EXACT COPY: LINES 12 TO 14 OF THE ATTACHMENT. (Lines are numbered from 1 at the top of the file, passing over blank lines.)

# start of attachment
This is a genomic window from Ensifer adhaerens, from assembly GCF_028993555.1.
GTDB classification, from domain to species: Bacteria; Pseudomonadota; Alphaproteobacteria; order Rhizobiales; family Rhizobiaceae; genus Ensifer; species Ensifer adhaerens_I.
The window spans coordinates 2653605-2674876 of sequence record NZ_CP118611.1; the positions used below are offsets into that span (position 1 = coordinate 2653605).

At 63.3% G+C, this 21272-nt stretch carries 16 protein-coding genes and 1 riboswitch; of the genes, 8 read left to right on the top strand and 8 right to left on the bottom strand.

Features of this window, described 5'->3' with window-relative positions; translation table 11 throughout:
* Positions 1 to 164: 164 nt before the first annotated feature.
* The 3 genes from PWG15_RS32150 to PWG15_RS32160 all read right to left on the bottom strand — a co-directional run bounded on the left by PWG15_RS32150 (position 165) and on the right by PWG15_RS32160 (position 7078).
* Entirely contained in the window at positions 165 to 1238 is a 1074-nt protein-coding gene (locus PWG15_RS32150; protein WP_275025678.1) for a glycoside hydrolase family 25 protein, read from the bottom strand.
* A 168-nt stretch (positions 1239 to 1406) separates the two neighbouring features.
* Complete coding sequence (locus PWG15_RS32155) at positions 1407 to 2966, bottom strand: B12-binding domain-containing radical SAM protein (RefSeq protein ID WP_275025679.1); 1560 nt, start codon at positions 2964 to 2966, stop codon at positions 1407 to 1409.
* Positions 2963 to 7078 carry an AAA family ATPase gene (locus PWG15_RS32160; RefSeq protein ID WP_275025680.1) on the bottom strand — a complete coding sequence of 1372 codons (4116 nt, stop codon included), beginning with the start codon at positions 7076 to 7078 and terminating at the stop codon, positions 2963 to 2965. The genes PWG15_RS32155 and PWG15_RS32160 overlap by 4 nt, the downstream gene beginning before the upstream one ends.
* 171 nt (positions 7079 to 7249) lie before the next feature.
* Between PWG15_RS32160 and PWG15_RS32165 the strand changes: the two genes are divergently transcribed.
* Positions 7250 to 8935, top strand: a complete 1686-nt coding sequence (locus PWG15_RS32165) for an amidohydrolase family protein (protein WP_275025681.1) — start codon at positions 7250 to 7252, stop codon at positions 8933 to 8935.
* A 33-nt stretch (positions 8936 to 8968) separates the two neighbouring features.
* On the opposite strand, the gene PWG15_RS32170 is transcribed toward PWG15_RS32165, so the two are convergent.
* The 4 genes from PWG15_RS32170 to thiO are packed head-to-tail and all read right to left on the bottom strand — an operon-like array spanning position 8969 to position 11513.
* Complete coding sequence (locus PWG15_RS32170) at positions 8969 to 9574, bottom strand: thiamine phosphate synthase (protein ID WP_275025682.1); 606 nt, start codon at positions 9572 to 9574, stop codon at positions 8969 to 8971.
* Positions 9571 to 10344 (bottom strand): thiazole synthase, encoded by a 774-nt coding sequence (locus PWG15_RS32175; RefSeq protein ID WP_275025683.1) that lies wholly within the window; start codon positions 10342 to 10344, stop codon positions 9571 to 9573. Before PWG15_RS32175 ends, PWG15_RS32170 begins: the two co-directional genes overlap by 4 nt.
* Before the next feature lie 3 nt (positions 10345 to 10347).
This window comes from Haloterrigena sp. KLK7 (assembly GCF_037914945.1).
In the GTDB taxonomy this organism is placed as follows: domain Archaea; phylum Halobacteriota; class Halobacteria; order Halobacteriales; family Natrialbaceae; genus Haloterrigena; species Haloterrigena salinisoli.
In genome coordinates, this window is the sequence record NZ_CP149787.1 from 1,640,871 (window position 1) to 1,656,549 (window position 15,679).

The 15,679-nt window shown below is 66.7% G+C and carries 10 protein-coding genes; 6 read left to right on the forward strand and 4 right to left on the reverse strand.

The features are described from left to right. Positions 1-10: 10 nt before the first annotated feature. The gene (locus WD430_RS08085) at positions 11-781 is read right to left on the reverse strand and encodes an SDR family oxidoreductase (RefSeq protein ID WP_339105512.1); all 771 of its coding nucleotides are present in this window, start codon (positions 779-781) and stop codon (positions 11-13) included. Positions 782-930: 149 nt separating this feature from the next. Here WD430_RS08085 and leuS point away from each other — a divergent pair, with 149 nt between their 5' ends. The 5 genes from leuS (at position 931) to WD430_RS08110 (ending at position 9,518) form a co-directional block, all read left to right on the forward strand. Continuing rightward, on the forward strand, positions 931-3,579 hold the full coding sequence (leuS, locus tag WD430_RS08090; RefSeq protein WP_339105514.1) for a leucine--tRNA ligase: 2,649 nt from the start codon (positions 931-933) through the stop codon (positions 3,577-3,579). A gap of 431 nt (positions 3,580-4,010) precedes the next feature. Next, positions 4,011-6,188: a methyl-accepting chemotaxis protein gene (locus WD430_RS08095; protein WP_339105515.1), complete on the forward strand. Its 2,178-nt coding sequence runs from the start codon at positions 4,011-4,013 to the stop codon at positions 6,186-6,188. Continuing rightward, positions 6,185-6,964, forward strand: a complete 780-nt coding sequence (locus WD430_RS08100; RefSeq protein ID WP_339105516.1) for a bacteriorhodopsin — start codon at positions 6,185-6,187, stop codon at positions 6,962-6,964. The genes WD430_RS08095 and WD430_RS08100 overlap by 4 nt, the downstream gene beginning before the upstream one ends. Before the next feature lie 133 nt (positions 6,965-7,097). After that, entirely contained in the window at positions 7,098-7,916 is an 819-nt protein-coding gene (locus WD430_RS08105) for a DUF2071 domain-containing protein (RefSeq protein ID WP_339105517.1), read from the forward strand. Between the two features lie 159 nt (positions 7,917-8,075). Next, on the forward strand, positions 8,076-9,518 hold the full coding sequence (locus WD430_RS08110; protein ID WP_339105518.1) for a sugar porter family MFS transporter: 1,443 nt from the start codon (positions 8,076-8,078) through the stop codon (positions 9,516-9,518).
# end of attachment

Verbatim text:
* 171 nt (positions 7079 to 7249) lie before the next feature.
* Between PWG15_RS32160 and PWG15_RS32165 the strand changes: the two genes are divergently transcribed.
* Positions 7250 to 8935, top strand: a complete 1686-nt coding sequence (locus PWG15_RS32165) for an amidohydrolase family protein (protein WP_275025681.1) — start codon at positions 7250 to 7252, stop codon at positions 8933 to 8935.